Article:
Photo Credit: George Reyes via Flickr

Aoife Hardesty takes a look at some of the creatures that may have inspired myths and legends from all over the world.

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IN the real world, fantastical creatures live only in stories: but could versions of these creatures exist outside of our imaginations?

The hydra features in Greek mythology as a multi-headed sea serpent. According to legend the hydra can regrow lost heads, proving rather tricky to vanquish. Whilst multi-headed snakes might seem like they only belong in myths, polycephaly (having multiple heads) has been known to occur naturally in snakes. In October 2016, a wild two-headed snake was found in Croatia. Usually two-headed, most documented cases are in captivity. In the wild, survival is difficult for a creature with two heads; two heads are difficult to coordinate, and sometimes one head will try eating the other.

Snakes with more than two heads have yet to be discovered, but enter Narcisse snake dens in Manitoba, Canada and you would be forgiven for thinking you’re seeing a multi-headed giant snake monster. Thousands of snakes gather every spring to mate. They form mating balls where a hundred males try and get close to a single female so they can slide up against her. These mating balls can create the illusion of a multi-headed monster snake.

Tales of flying, fire-breathing dragons are found in Asia, Scandinavia and Great Britain. The bodies of dragons differ between Eastern and Western legends, being more snake like and lizard like respectively.

The genus of Draco bear quite a resemblance to western dragons. There are 42 species within this lizard genus, growing to a length of 20cm and they all resemble flying dragons. They are tree-dwellers, and can glide from tree to tree by extending a membranous flap connected to their forearms. The membranous wings allow for flight and have earned these lizards the nickname “flying dragons”.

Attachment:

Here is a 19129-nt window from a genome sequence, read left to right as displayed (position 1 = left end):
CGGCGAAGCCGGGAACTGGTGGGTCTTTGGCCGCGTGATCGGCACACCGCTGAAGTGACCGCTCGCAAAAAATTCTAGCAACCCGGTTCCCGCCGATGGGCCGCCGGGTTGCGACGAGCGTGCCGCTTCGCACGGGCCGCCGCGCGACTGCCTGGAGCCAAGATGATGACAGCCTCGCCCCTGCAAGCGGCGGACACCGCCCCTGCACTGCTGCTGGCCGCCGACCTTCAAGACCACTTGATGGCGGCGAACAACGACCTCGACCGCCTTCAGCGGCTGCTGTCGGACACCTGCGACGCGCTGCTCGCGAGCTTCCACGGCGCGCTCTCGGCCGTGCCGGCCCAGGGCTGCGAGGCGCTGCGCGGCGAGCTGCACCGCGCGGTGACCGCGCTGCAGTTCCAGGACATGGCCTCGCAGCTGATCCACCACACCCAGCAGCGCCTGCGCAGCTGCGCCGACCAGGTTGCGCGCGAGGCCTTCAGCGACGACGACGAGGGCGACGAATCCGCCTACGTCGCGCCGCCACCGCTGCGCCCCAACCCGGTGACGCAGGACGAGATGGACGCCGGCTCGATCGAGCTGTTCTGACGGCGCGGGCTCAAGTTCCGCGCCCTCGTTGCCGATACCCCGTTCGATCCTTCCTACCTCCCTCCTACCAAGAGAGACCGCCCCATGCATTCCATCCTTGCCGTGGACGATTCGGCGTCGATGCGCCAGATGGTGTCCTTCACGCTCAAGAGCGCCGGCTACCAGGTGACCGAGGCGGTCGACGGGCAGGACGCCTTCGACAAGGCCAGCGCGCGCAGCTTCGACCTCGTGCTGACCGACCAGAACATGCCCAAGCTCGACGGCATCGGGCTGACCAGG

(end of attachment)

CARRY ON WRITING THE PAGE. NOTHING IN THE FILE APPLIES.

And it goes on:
Other than flight, perhaps the most distinguishing characteristic of dragons is their ability to breathe fire. As an evolutionary development, that would be a useful way of killing enemies, scaring away predators and keeping warm, but with the added drawback of possibly setting oneself on fire. So it’s not a great surprise that there are no reptiles alive today that can breathe fire.
However, there are a great number of lizard and snake species with venomous bites. The beaded lizard has modified salivary glands which produce a venom that can kill red blood cells, and in extreme cases prove fatal to humans. Upon biting, and making a wound, the act of chewing releases venom into the wound.

Unicorns feature in the Bible as a symbol for a creature of great strength and grace that cannot be tamed by man. Depictions of unicorns differ, some are tall white horses, others are more goat-like with cloven hooves and a goat’s beard, but they all describe the long single horn atop the creature’s head.

The Indian rhinoceros, is a real-life unicorn with a single horn grown on top of its nose. This rhino lacks the majesticity and grace of a mythical unicorn. The underwater dweller, the narwhal, is known as the unicorn of the sea. Males grow a long canine tooth which protrudes out via the upper lip and becomes a tusk, a beautiful spiral horn.

Stories of Will o’ the Wisps can be found in South America, mainland Europe, Ireland, and Scotland. Found hovering over bogs they appear as flickering lights floating through the air. Depicted as tricksters, their lights act as a beacon to night time travellers, luring them through bogs into dangerous patches, and eventually to their deaths.

The illusion of floating lights over bogs is thought to be caused by oxidation of gases released from the bogs. The gases rise into the air above, where they encounter oxygen and a fleeting fire occurs.

But fireflies are quite similar to Will o’ the Wisps. Within their stomachs, enzymes oxidise a pigment that releases a glow. Flying through the night skies, fireflies can give the appearance of flickering lights.

The ocean has also produced its fair share of myths and legends. Selkies are a lesser known in mermaid lore. In the sea, selkies are seals but on land, selkies remove their fur coats and become beautiful humans. Children with webbed fingers and toes (a condition known as syndactyly) were said to be descendants of a selkie-human union.

Seals could be mistaken for real-life mermaids. It has been said that the bobbing heads of seals in the water resemble humans, and they have uncannily human-like watchful eyes.

Creatures of myths and legends may not exist in the world around us, but those creatures that do can be every bit as strange and exciting.